Let’s get some good news out there. Despite suspending their 2022 season early, the rejuvenated West Virginia Motor Speedway will be opening in 2023, with its opening date announced that includes a super late model program.

The approach, however, is much, much different. Case in point, despite having super late models as the headline class, the purse for said race is coming in at only $2,000 to win, by far the lowest-posted winning headline feature the track has had since reopening in 2021.

Now, to the credit of the track, they’re balancing the purse out so that there’s a decent payday for drivers throughout the top 10, with the super late model purse dealing in $100 increments so that the 10th-place finisher will take home $1,000. 

Whether that’s enough to move the needle to get race teams to contest an event on a racetrack that at 0.625 miles is extremely tough on equipment remains to be seen. It’s good to see the track trying something different as opposed to a big-dollar, big-show approach that didn’t work out in 2022. Here’s hoping race fans still pack the hill on I-77 for said approach. Frontstretch will be there come April next season.

6. XR Debut Without a Figure Attached?

Also returning for the 2023 season will the great disruptor, the XR Super Series late model tour, which also announced its opening date for next season at All-Tech Raceway during Florida Speedweeks.

Now, one item that I was surprised to see not included in this release was a dollar figure. Because XR’s entire branding since the series was announced has been just how much money it’s paying out every time super late models take to the track. 

I’m excited that XR is coming back. For as many feathers as the tour ruffled with its entry into super late model racing, the money it’s paid out in 2022 and the pressure it’s put on other tours to up their game has been a welcome addition to dirt racing. And the fact that the series scheduled races at All-Tech in December to go directly against the WWE-caliber farce that is the Gateway Dirt Nationals will always earn it kudos in my book.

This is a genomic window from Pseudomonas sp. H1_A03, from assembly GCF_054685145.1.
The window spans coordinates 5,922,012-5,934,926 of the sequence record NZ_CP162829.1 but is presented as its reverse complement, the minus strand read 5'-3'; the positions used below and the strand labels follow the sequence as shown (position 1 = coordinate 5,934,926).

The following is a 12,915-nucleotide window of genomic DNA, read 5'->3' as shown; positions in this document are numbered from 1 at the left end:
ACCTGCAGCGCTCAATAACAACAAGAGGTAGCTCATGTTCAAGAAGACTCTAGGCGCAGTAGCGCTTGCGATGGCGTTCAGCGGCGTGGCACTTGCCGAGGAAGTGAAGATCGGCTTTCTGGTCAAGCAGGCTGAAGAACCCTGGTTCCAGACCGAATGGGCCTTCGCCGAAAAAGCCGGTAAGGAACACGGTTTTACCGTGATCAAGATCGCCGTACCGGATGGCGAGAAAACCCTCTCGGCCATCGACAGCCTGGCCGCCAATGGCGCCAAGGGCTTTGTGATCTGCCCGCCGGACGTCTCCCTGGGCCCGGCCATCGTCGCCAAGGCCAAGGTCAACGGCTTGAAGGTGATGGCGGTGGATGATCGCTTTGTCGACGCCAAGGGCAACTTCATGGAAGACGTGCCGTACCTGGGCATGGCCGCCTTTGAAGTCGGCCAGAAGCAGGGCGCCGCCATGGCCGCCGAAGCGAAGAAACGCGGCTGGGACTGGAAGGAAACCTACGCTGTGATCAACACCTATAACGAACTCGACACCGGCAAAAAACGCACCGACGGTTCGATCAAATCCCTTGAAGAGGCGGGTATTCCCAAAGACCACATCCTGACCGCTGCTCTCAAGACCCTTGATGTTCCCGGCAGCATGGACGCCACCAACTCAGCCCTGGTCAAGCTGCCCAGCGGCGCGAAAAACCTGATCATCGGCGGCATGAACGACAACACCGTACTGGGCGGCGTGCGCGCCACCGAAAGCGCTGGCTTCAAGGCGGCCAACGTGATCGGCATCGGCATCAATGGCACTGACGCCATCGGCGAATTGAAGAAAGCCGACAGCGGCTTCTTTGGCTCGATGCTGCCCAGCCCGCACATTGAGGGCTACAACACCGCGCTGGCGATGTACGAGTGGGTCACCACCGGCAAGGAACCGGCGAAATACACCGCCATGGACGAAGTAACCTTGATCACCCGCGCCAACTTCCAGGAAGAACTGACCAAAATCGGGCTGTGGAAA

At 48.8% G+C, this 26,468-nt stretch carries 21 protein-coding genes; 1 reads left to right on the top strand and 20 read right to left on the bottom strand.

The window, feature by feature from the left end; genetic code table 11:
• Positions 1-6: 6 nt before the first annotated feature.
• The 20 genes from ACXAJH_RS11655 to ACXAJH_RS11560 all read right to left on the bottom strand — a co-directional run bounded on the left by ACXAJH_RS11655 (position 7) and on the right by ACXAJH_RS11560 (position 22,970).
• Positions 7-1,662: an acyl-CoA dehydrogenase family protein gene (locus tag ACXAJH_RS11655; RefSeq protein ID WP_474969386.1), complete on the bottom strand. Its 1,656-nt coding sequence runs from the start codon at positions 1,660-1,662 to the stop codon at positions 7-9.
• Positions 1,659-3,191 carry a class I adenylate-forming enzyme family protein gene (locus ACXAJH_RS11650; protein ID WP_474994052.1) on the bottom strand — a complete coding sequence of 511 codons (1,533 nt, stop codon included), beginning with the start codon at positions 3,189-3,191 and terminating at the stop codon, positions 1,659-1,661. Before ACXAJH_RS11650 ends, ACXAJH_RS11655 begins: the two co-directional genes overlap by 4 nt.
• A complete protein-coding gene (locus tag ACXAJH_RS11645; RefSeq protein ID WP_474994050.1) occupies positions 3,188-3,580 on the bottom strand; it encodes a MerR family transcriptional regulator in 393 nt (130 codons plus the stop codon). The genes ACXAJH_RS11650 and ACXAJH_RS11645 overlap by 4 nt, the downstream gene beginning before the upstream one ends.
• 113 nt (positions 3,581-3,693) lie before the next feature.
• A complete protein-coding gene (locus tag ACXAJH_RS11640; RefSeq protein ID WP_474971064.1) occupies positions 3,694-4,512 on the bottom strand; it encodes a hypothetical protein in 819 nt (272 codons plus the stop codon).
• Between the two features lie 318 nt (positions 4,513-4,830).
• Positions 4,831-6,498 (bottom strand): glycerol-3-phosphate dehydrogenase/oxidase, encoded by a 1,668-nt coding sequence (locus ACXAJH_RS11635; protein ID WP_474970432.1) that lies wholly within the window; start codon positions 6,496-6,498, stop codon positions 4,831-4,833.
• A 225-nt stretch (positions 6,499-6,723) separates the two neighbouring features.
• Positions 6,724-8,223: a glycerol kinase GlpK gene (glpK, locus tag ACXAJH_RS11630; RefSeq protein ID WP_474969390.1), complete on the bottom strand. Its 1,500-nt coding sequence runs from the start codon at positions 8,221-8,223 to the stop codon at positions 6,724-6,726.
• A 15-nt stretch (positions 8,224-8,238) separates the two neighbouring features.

But I did find it surprising that XR didn’t have a purse announced with the return of the tour. It makes me wonder if changes are coming.

About the author

Richmond, Virginia native. Wake Forest University class of 2008. Affiliated with Frontstretch since 2008, as of today the site's first dirt racing commentator. Emphasis on commentary. Big race fan, bigger First Amendment advocate.

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Mike Kalasnik

Interesting about the WOO Dirt Finals. Ive been many times, usually just the early night(s) and I was never made to get a 2 or 3 day pass. Not a fan. However, Watkins Glen required this, at least in 2021. You werent allowed to buy a ticket for JUST the Xfinity race. You had to buy a weekend pass.